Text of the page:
Killing Eve: Fashion’s Must-Watch

Killing Eve’s second series has established the show as essential viewing on both sides of the Atlantic for fashion obsessives. Fashion critical studies post-graduate Fiona Ibbetson explores the allure of the best-dressed assassin on TV

BBC TV drama series “Killing Eve” has become synonymous with fashion, be it the ‘Molly Goddard moment’ from season 1, where Villanelle is dressed in an explosive pink tulle gown designed by Goddard, to the white surgical crocs adorned with flower shoe charms that appear in season 2.

Despite constant eye-catching flirtations with style, the fashion is less about achieving Instagrammable click-bait and more about furthering plot lines. Lead character Villanelle offers a new definition of the term femme fatale, using the fashioned body to maintain and portray the characterisation and to develop and drive the narrative.

Photo: BBC

From the outset of “Killing Eve”, fashion is used as a method of communication between the characters and writers. It’s there in the very first scene of the first series. Villanelle looks at her silver and gold Omega watch embellished with diamonds rather than numerals. It has a smudge of blood. Focusing on her interest in adornment, we learn that this isn’t your average young woman enjoying an ice-cream sundae. Villanelle wipes the blood from the watch, then leaves the parlour, purposefully and precisely knocking over a young girl’s ice-cream on her way out the door.

One of a femme fatale’s greatest assets is her femininity. Society tends to be much less suspecting of women as a threat. Villanelle takes advantage of this with flamboyant games with fashion. Time after time, she engineers situations where her victims are entirely unsuspecting: her fashioned body communicates she is a feminine woman, and therefore just a ‘harmless’ woman.

Photo: BBC

In one horrifically delightful scene, Villanelle, dressed in a Burberry dress, stabs her victim in the eye using a hair pin filled with a lethal serum after he asks her: “So, are you the gift?”

Villanelle also uses fashion as a literal weapon. Her flamboyant and expensive taste is not always about wearing the latest designer brand; it’s also a practical tool to use against others. In another memorable scene, she remonstrates a suited male victim for wearing a brand-imitation tie, nonchalantly using it to strangle him to death by trapping it in an elevator door.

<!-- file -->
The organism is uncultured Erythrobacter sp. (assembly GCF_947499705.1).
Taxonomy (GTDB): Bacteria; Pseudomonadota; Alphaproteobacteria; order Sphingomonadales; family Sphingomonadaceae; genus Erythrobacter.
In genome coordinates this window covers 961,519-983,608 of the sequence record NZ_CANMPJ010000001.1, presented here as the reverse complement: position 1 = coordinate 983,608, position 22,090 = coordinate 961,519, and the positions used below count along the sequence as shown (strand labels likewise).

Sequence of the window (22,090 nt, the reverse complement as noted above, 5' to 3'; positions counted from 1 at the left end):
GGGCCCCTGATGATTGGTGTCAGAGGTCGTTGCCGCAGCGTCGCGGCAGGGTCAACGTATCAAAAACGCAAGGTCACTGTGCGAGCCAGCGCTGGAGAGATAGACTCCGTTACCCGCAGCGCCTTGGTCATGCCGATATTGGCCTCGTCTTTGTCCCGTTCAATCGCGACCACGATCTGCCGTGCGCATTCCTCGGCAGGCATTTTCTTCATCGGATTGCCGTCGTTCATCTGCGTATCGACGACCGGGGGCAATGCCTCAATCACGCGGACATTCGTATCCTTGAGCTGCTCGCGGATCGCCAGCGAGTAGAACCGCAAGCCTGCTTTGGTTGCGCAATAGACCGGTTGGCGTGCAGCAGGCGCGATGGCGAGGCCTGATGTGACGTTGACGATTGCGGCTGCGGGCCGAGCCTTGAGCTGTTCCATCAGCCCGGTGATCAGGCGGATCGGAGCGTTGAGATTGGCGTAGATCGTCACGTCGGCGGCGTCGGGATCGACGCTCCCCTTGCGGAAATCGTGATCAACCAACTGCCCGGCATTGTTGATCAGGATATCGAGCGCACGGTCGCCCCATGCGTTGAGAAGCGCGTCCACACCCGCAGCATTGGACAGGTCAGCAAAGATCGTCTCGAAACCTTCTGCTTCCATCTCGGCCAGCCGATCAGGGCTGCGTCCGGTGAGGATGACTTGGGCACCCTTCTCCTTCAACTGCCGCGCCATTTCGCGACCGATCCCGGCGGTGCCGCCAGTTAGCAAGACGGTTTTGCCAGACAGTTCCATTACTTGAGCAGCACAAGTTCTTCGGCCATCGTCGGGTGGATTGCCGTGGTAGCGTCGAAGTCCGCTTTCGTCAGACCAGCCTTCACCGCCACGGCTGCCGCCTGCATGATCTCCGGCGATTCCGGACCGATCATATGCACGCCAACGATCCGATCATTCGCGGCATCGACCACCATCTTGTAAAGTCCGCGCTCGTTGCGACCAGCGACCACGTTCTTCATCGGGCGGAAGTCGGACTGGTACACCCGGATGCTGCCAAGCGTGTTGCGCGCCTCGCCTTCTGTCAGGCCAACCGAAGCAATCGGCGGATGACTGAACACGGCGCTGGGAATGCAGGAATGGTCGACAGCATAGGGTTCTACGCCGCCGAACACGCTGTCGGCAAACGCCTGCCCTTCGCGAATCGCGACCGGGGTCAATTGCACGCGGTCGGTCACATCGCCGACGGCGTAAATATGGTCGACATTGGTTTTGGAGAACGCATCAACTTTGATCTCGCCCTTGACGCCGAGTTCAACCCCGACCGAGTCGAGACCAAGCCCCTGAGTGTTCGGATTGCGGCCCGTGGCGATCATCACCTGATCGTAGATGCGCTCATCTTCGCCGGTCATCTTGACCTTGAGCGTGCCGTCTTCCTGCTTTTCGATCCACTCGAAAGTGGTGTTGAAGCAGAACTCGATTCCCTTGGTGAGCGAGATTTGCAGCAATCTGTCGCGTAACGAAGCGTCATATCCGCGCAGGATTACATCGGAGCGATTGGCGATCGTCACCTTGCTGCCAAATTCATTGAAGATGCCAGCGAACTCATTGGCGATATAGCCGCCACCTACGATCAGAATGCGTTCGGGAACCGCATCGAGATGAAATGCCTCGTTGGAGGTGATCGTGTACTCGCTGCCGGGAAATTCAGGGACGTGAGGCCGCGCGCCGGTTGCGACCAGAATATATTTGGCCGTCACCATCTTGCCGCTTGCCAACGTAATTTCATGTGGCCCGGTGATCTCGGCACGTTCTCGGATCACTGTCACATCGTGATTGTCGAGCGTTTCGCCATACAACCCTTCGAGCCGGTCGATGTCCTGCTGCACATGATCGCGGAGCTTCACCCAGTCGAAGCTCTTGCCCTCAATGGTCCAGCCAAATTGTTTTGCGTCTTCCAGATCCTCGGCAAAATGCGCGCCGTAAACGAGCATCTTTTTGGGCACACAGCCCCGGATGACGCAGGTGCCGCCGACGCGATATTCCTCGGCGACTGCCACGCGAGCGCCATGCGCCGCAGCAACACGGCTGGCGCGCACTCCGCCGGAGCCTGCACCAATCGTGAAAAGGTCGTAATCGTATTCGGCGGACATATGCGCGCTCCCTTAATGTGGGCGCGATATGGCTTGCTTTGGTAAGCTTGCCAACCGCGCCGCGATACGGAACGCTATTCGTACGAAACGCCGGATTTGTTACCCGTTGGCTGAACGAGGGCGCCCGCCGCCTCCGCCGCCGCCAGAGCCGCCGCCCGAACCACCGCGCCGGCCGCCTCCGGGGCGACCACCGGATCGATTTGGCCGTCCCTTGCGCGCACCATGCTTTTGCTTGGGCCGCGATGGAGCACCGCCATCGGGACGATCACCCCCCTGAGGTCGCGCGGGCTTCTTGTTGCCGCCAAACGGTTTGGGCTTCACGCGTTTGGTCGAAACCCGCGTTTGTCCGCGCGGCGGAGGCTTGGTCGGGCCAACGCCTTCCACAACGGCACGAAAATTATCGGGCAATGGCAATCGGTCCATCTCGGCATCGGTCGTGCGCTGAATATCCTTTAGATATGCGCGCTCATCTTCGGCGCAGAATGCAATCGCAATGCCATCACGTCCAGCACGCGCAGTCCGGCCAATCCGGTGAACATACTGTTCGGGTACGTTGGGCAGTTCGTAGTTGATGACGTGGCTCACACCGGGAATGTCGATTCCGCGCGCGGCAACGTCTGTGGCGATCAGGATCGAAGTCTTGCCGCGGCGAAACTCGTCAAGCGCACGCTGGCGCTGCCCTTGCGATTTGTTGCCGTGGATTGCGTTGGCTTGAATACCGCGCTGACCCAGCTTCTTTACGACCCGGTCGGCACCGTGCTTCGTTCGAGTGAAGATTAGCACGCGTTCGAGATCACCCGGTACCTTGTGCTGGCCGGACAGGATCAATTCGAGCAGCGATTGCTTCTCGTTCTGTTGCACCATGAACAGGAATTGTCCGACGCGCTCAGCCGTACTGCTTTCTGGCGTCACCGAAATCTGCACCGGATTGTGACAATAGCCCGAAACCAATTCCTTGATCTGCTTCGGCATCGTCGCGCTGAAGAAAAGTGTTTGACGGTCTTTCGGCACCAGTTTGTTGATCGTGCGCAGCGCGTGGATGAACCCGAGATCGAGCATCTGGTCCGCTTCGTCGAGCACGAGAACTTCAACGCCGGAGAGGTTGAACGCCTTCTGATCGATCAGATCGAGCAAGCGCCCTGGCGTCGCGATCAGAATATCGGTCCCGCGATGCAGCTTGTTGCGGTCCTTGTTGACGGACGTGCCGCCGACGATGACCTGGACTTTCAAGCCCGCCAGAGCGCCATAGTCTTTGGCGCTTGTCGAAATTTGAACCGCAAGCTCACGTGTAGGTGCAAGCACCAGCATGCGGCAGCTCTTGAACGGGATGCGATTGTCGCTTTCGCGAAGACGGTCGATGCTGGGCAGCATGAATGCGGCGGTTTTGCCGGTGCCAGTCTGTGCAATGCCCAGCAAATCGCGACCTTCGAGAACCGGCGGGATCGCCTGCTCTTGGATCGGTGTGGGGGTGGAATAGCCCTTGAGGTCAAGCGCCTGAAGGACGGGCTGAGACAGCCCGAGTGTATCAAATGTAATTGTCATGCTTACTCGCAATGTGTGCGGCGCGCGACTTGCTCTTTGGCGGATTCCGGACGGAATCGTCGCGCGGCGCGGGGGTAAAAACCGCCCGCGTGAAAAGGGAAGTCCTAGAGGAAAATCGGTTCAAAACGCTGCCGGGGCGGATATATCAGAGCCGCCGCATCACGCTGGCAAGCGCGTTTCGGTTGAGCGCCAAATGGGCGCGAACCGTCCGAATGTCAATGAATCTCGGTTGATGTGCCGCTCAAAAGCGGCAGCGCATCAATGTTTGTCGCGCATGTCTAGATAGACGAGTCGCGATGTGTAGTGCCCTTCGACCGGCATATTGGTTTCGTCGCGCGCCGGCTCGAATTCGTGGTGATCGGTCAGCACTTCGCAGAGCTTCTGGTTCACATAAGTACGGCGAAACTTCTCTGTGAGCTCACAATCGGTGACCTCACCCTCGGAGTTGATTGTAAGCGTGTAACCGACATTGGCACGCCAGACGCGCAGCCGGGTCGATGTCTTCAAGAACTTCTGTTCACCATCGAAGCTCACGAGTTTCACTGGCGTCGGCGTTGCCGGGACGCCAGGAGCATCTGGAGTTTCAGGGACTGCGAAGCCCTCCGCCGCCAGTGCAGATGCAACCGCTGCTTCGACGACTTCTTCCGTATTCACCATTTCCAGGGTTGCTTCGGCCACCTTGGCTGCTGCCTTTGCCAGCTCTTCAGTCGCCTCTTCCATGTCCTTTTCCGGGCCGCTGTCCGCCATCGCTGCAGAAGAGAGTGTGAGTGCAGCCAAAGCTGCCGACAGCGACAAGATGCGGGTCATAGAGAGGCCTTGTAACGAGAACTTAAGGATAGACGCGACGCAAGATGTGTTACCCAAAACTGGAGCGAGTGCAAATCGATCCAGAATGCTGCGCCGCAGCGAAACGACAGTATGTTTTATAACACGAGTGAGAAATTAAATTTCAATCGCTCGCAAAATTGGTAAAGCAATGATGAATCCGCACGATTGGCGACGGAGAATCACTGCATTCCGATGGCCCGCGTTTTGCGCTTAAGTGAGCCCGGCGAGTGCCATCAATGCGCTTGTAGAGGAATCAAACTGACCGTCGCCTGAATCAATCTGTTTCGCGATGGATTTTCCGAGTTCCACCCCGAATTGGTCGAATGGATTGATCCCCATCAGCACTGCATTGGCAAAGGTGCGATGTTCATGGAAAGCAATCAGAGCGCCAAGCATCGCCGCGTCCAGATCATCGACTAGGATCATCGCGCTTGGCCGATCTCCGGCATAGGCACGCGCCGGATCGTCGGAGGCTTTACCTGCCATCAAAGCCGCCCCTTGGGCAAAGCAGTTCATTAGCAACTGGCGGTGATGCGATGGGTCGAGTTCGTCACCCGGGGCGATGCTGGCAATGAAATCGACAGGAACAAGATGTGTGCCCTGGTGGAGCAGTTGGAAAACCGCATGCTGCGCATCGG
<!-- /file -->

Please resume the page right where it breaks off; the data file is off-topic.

In Berlin, Villanelle seizes an opportunity to steal Eve’s suitcase. Villanelle takes the suitcase back to her hotel room where she joyfully unpacks it, partly amused, partly derisive at the clothes she finds inside. A few days after Eve has returned to London, her suitcase is abruptly delivered to her house. As she begins to unpack, she realises all her belongings have been replaced with new designer items. Mysteriously, the new clothes are all Eve’s size. Here, Villanelle is using fashion to infiltrate the mind of her victim.

Villanelle has also packed a new perfume called ‘La Villanelle’ with a note saying, ‘Sorry Baby x’. It’s a taunting apology for having brutally stabbed Eve’s colleague to death in a club.

Photo: BBC

Intriguingly, there are instances where Villanelle is not entirely in control of her circumstances. At these times she is not in control of her outfits too. You feel her self-disgust when she is obliged to wear a pair of Crocs while escaping from hospital. Later, she enlists the help of a man she meets in the supermarket, called Julian, by pretending to be a vulnerable young English woman. At Julian’s home, she becomes trapped and is forced to wear his mother’s old-fashioned nightgowns. Her loss of freedom is mirrored in her clothes.

Photo: BBC

Throughout “Killing Eve”, Villanelle’s sartorial choices develop the narrative. They also aid the portrayal of her character.

Using fashion, Villanelle has redefined the term femme fatale for the modern woman. Refreshingly, Villanelle does not pander to the male gaze. Instead, she entices victims of both genders. The relationship between Villanelle and Eve is electrifying and modern. She has not moderated her femininity to perform her stereotypically male ‘job’. Instead, she uses it to her advantage.

Through fashion, she expresses her femininity while concealing her lethal intent. Villanelle emerges as an assassin for the twenty-first century.

Season 1’s costume designer was Phoebe de Gaye. Season 2’s designer was Charlotte Mitchell.

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